Nebulizers and inhalers are devices that turn medication into a mist to help treat breathing disorders.
While most inhalers are prescription only, there are some inhalers available over the counter. However, it is strongly recommended that a person with COPD should consult a doctor before trying any over-the-counter inhaler.
Inhalers offer inhaled medication in three forms:
- MDI is a liquid medication that is inhaled slowly using a spacer in single burst
- DPI is a dry, powder medication that is inhaled without a spacer by wrapping lips around the mouthpiece
- SMI is a newer form of inhaler, which delivers the medication in a slow mist that does not depend on how fast the medication is inhaled
Unlike inhalers, nebulizers are bulky and are not easy to take away from home. Some users often require around 20 minutes to fully inhale all the medication.
Nebulizers require the user to measure out the medication and add it directly to the machine, while inhalers contain a predetermined amount per puff.
Whether a person with COPD uses an inhaler or a nebulizer comes down to personal preference, what a doctor recommends, and what insurance will cover. Whichever method is used, it is essential that people use the inhaler or nebulizer as prescribed.
Possible risks and side effects
As with any medication, inhalers have the potential to produce side effects. Some of the most common side effects for inhalers include:
A possible side effect of inhalers may be weight gain.
- Weight gain and fluid retention
- High blood pressure
- Mood changes
- Loss of muscle mass
- Increased sugar levels in the blood
- Increased risk of ulcers
- Loss of bone tissue
- Damaged optic nerve
- Recurrent infections
A doctor or pharmacist will be able inform users what side effects a particular inhaler could cause. Medication labels also list possible side effects of the inhaler.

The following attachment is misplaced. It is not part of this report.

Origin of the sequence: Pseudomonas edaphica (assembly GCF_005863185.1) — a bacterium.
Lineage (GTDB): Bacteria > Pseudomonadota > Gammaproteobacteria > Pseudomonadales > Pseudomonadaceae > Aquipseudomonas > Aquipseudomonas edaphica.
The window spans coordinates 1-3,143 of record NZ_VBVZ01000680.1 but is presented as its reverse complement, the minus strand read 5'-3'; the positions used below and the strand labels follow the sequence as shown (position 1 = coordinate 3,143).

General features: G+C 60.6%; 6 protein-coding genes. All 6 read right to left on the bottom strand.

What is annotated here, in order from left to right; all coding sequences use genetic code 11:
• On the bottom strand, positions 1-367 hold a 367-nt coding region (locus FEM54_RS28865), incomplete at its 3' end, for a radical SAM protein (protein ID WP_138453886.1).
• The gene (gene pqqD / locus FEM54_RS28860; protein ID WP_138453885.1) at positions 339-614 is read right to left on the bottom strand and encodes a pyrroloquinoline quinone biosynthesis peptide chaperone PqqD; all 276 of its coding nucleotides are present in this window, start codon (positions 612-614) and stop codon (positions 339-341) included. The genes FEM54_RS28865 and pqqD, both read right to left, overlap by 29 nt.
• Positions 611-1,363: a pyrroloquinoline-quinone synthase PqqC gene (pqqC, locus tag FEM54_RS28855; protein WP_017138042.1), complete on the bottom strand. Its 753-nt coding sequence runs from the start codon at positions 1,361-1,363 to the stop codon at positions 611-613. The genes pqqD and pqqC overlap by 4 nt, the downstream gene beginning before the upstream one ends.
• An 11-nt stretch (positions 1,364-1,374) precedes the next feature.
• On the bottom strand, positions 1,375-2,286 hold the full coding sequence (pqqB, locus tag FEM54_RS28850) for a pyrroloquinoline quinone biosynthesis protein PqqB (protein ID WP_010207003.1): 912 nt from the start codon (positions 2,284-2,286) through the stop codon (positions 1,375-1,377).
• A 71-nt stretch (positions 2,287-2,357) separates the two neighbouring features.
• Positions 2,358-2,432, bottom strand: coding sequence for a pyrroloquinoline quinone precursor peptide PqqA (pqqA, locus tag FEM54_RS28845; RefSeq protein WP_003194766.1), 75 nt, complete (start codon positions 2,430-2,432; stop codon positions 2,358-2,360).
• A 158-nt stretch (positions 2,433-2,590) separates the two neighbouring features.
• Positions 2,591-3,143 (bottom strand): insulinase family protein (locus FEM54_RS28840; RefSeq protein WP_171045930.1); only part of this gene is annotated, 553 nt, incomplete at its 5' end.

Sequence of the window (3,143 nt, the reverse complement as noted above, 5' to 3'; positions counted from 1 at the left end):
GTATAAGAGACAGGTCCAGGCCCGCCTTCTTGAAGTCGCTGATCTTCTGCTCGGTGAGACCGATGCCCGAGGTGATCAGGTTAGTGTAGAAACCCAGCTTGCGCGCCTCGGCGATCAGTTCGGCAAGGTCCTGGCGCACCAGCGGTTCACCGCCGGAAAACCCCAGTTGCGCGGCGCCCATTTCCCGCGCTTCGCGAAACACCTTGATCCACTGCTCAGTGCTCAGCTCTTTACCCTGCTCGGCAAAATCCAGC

Things to discuss with a doctor
Talking to a doctor and asking questions about the severity of COPD symptoms, their frequency, and how to reduce them is recommended. A doctor is one of the best resources available for people to find out about further treatment options.
It is also helpful for a doctor to know whether an individual has a history of smoking, if the person is currently smoking, and whether the person has been exposed to pollutants for extended periods. These factors help a doctor determine the best inhaler or inhalers to manage COPD symptoms.
Other treatments for COPD
Although inhalers are some of the most common treatments of COPD, there are a few other treatments that a doctor might recommend.
In addition to inhalers, some doctors might prescribe oral medication to help treat the symptoms of COPD. Phosphodiesterase-4 inhibitors relax the airways and reduce inflammation. Theophylline may help improve breathing and prevent exacerbations. These medications may have unpleasant side effects including nausea, fast heartbeat, headaches, and tremors.
Finally, a doctor might recommend lung therapies that will help improve lung function over time. In some severe cases, surgery to remove parts of the damaged lungs or the entire lung may be discussed.
There are also some lifestyle recommendations a doctor may make to help with symptoms of COPD. These include:
- Quitting smoking
- Eating a healthful diet